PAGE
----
Dr. Haroro J. Ingram
Dr. Haroro J. Ingram is a research fellow with the Coral Bell School, Australian National University (Canberra). His primary postdoctoral research project analyses the role of propaganda in the strategies of violent non-state political movements with Islamic State and the Afghan Taliban as major case studies. This three-year project is funded by the Australian Research Council under its Discovery Early Career Researcher Award (DECRA). As an Associate Fellow with the International Centre for Counter-Terrorism – The Hague (ICCT), Ingram is working on the Counter-terrorism Strategic Communications (CTSC) Project team and has authored or co-authored several articles on a range of topics related to how best to understand and counter extremist propaganda. His doctoral thesis examined a chain of militant Islamist charismatic leaders stretching from the late-1800s to the 21st century. Major case studies analysed the charismatic appeal of figures such as Abdullah Azzam, Osama Bin Laden and Anwar al-Awlaki.
You can find his full biography here.
This policy brief provides an overview of the sociological issues underpinning the issues of far right and Islamist reciprocal or cumulative radicalisation in the Western European context. That is, these groups radicalise each other by mutually reinforcing their hate, intolerance, or indignation towards each other. The nature of reciprocal radicalisation between far right and Islamist […]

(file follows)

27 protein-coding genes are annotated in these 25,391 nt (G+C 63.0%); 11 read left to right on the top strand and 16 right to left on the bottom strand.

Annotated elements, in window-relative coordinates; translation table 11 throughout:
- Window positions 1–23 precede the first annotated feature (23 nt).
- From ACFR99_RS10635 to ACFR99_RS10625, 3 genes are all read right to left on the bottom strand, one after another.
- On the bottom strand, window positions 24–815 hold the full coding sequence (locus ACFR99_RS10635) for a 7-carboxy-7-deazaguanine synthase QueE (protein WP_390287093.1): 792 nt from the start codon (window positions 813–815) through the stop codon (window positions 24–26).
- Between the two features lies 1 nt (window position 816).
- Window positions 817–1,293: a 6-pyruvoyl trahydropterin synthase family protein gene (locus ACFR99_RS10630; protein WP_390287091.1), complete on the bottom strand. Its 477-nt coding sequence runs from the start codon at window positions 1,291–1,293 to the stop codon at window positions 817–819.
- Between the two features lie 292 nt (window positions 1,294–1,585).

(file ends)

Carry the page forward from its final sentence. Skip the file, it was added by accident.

Writing in 1992, noted terrorism scholar David Rapoport remarked that nearly 90% of terrorist groups lasted less than one year. Subsequent scholarship on terrorist group longevity has similarly noted the short average lifespan of the vast majority of such groups. Why then—more than three decades after it was originally founded—has al-Qaeda been able to enjoy […]
Introduction In the past months, there has been considerable discussion about whether or not foreign fighters and their families currently detained in camps in Syria should be repatriated. An often-heard justification in Western Europe not to opt for repatriation is the fact that prosecution of the adults will often lead to light sentences and thus […]